Is there any way that politics could influence global oil prices (in either direction)? Or do we have to accept the market’s and a cartel’s (OPEC) dominance?

Over the last 12 months, oil prices in global markets have been volatile. This has been a problem for some (Russia, Saudi, Venezuela), and a blessing for others (China and India). For some governments, the Russian government in particular, falling oil prices pose a serious threat.

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  1. Noah Toly 5 years ago

    In the long term, yes, politics is always already influencing global
    oil prices. Every time we reinforce a path of fossil fuel dependency --
    through daily decisions or more monumental choices - we influence the
    market for oil. This doesn't mean we always reinforce high prices, but
    we always reinforce the power of certain actors and add stress to
    certain geopolitical dynamics.

    In the short term and in this particular case, again yes, politics is
    already at play. The OPEC decision to keep supplies up and prices low
    did not happen in a political vacuum, but happened in the context of
    Russian aggression, a less-than-stable Middle East, the rise of a
    terrorist state, ISIS, that derives revenue from black market oil sales.

    It's not a question of whether politics will influence energy prices,
    but how.

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  2. Alexei Voskressenski 5 years ago

    Politics can somehow influence oil prices, of course. Oil prices in global markets under certain conditions can be volatile, and they can also be stable under the influence of other factors depending also on the overall economic and political situation. Oil exporting countries
    experienced to their benefit a relatively long period of high stable oil prices. However factors that influence oil prices in the long run were already present at the time of high prices.

    The European policy of decreasing reliance on oil import was elaborated long ago and we are
    seeing its results now. Drafts of what is now European energy charter were available more than 5 years ago and now Europe is living accordingly. Possibilities of the shale oil being on the market were discussed from the 1940s onwards and now we are witnessing the appearance of the fourth wave of this technology that enabled the US to export oil and gas, simultaneously decreasing the oil price on internal markets, making the US economy more competitive.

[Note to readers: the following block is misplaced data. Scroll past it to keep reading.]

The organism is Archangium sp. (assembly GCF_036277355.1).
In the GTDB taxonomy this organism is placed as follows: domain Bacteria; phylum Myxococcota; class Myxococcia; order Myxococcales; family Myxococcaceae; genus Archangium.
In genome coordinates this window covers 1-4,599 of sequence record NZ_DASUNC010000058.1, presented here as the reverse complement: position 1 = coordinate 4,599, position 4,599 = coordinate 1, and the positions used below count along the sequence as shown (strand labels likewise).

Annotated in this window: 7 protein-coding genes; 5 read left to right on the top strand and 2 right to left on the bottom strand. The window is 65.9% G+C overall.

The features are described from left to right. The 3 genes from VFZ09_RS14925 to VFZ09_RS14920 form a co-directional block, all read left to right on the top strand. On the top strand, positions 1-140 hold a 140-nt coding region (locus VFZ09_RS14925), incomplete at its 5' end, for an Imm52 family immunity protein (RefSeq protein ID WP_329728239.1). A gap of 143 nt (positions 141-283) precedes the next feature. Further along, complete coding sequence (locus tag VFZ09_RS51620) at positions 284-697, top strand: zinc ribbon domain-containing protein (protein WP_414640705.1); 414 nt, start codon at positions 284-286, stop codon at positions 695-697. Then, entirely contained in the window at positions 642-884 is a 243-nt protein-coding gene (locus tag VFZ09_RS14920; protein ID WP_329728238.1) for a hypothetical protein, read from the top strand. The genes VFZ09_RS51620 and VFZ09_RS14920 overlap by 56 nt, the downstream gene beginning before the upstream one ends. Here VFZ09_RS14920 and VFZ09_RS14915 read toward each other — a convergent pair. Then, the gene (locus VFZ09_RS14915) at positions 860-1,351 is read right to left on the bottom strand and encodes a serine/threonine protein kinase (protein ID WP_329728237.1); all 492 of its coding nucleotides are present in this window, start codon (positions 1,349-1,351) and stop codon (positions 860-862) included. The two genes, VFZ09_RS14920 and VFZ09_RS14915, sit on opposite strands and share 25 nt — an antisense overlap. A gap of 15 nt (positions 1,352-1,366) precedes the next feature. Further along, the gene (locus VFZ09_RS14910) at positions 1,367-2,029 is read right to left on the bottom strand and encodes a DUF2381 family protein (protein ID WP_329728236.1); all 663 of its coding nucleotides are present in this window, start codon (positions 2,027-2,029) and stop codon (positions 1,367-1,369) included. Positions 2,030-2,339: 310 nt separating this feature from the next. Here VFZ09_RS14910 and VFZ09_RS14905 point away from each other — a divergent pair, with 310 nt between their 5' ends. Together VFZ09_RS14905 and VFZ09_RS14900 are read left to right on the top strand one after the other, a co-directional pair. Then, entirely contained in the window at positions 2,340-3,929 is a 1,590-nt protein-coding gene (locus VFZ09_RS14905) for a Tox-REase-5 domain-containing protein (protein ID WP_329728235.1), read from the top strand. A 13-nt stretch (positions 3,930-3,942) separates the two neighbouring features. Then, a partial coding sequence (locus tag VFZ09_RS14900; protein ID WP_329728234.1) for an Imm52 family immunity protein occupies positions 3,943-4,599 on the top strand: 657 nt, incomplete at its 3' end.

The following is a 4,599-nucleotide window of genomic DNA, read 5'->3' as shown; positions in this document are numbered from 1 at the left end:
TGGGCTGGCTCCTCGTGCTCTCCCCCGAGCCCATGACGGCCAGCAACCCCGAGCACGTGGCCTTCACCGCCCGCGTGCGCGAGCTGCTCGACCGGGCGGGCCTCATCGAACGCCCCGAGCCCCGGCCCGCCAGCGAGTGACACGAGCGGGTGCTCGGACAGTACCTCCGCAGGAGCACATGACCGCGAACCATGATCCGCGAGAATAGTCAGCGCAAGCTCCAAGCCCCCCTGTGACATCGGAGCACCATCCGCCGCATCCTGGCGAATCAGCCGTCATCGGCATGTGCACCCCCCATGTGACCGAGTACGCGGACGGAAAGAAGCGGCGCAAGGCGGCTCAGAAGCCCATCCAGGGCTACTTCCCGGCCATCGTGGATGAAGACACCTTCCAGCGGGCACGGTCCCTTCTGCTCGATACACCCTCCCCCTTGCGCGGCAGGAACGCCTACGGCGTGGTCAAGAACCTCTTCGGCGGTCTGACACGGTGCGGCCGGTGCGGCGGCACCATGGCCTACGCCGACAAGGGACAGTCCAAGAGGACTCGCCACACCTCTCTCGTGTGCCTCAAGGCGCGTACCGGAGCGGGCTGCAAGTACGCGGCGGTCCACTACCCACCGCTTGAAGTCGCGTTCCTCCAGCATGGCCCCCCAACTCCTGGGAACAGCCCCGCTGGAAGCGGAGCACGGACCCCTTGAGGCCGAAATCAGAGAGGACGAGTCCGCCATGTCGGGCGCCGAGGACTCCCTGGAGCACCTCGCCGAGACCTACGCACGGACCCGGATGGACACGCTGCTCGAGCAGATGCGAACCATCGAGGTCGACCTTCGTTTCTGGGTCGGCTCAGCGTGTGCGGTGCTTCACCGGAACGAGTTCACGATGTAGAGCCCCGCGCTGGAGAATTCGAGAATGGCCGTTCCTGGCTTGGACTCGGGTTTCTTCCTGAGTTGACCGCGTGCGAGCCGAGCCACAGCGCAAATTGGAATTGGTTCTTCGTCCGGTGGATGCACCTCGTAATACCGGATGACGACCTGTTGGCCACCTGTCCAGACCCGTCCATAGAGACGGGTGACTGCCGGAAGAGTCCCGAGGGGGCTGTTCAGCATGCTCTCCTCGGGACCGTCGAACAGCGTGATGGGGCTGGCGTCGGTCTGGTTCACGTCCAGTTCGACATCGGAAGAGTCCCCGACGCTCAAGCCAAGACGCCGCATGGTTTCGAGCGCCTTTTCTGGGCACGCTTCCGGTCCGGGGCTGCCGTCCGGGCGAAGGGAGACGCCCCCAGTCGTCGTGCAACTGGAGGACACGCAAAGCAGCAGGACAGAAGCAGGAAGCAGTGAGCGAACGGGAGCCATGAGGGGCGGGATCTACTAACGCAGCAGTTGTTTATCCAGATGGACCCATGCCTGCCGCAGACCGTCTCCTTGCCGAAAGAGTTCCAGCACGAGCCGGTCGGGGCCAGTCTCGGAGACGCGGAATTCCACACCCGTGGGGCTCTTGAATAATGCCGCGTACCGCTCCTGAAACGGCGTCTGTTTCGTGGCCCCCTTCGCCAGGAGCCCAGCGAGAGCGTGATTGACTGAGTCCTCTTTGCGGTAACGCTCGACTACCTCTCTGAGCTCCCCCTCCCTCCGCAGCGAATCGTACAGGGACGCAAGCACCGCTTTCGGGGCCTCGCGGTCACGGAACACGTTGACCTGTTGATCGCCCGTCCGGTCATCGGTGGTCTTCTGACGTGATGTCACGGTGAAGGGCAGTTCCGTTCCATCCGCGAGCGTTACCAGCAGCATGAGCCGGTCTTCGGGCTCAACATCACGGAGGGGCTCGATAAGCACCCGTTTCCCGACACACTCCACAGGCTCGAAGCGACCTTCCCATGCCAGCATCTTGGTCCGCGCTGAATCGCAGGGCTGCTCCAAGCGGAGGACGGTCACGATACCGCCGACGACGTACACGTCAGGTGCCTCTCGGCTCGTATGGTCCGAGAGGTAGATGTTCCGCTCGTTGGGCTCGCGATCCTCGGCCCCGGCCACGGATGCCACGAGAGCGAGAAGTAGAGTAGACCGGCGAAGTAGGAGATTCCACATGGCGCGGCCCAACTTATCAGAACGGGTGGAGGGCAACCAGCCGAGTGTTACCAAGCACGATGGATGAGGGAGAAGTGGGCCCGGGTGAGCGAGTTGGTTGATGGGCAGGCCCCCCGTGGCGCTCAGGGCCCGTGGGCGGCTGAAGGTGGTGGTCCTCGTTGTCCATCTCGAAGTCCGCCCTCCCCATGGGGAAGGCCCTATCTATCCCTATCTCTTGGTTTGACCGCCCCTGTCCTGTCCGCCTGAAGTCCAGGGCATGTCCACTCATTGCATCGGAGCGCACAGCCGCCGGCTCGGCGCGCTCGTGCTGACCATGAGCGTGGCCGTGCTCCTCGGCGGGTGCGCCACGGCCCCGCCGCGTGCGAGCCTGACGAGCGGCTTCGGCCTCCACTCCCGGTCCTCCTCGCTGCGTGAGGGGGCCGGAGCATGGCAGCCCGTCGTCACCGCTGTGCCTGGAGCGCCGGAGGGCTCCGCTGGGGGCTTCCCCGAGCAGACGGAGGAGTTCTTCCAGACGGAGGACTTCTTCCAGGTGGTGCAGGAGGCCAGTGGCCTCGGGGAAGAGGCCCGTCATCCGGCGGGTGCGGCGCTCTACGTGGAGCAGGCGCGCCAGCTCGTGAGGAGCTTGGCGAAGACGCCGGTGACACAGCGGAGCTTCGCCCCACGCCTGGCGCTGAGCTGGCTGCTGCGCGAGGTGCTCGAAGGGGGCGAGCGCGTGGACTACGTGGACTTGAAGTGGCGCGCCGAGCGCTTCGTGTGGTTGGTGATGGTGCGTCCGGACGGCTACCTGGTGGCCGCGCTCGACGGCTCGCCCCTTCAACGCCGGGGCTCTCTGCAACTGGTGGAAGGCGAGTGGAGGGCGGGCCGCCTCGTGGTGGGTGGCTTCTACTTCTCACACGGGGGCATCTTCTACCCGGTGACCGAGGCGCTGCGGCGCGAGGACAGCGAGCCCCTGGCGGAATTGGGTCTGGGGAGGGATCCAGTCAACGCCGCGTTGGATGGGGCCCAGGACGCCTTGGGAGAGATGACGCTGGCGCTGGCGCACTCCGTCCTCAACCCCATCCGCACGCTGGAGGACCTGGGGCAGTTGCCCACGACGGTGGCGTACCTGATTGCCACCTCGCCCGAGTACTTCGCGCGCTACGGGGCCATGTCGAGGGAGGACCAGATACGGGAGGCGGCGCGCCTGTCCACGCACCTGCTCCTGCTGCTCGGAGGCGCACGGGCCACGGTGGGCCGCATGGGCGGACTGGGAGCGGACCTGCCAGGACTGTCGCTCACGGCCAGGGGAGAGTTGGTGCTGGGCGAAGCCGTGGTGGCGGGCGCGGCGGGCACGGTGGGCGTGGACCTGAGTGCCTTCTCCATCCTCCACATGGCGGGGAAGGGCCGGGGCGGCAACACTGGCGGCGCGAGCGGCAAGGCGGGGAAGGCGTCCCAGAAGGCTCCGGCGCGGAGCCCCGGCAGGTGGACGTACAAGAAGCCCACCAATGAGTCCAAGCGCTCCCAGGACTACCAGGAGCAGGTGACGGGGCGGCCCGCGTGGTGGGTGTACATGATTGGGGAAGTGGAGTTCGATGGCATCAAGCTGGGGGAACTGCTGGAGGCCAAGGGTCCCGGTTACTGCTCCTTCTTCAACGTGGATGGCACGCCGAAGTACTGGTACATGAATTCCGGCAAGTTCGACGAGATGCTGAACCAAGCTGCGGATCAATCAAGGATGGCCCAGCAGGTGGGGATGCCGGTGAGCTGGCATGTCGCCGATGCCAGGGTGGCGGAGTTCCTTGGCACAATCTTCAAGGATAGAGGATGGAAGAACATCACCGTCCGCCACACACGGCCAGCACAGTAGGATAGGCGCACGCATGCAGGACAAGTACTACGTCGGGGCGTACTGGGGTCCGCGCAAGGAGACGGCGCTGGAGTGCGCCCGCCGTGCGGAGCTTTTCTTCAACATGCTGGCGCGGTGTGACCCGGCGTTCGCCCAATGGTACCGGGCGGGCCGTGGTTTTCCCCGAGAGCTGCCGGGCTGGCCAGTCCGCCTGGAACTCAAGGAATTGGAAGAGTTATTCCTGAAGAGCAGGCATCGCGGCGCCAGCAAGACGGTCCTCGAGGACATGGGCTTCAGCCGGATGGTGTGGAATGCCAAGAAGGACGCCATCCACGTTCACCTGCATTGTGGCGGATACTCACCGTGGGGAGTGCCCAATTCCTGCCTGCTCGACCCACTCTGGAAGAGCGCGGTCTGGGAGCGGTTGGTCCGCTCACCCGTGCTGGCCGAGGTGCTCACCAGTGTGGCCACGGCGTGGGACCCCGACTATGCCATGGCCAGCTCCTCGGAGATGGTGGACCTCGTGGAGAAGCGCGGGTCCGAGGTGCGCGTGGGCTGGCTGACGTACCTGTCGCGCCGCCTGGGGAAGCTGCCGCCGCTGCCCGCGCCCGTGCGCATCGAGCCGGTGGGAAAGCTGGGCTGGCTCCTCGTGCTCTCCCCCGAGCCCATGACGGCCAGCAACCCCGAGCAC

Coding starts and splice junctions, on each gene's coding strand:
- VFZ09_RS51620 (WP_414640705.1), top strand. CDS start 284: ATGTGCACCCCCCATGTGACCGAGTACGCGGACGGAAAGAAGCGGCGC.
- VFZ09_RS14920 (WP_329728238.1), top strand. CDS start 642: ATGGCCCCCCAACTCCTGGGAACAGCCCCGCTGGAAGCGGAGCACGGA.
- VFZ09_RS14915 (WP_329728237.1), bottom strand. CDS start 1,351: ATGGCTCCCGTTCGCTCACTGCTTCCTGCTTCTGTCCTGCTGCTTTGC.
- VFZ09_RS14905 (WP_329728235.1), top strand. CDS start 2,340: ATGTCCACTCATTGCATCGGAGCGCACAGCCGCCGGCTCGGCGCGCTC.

For Saudi Arabia decreasing oil prices by increasing production is a possibility to curb the new American energy policy which is based on advanced technology and also to exterminate competitors like Russia. So now we are in a cycle of low energy and resource prices in
    the period of technological stagnation and financial turbulence. The trend can be influenced by politics, negative effects on certain types of economies indeed can be reduced but this will need a new level of coordination and global governance which is difficult to achieve in times of political conflicts and sanctions.

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  3. Dmitri Mitin 5 years ago

    Resource prices are notoriously fickle. Notable fluctuations can
    be triggered by technological advances, availability of substitutes,
    changes in the aggregate demand, and unforeseen shocks, such as
    political destabilization, military conflicts, or out of the ordinary
    weather events. There is definitely room for artificial price
    manipulations in the form of energy subsidies, taxes, price and
    production regulation, producer collusion, and other foreign policy and
    domestic schemes with energy production or consumption implications.

    Suspicions of the global pricing mechanism being compromised by
    nefarious political agendas abound; many of these borderline
    conspiratorial explanations are set up in ways that resist
    falsification. It nevertheless appears that the leverage and
    sustainability of intentional price manipulation, especially unilateral
    or exercised by a small group of actors, are limited. Furthermore, such
    interferences tend to produce a host of unintended consequences that
    undermine the original intent. As famously demonstrated, even the
    cartels are predisposed to failure due to Prisoner Dilemma-style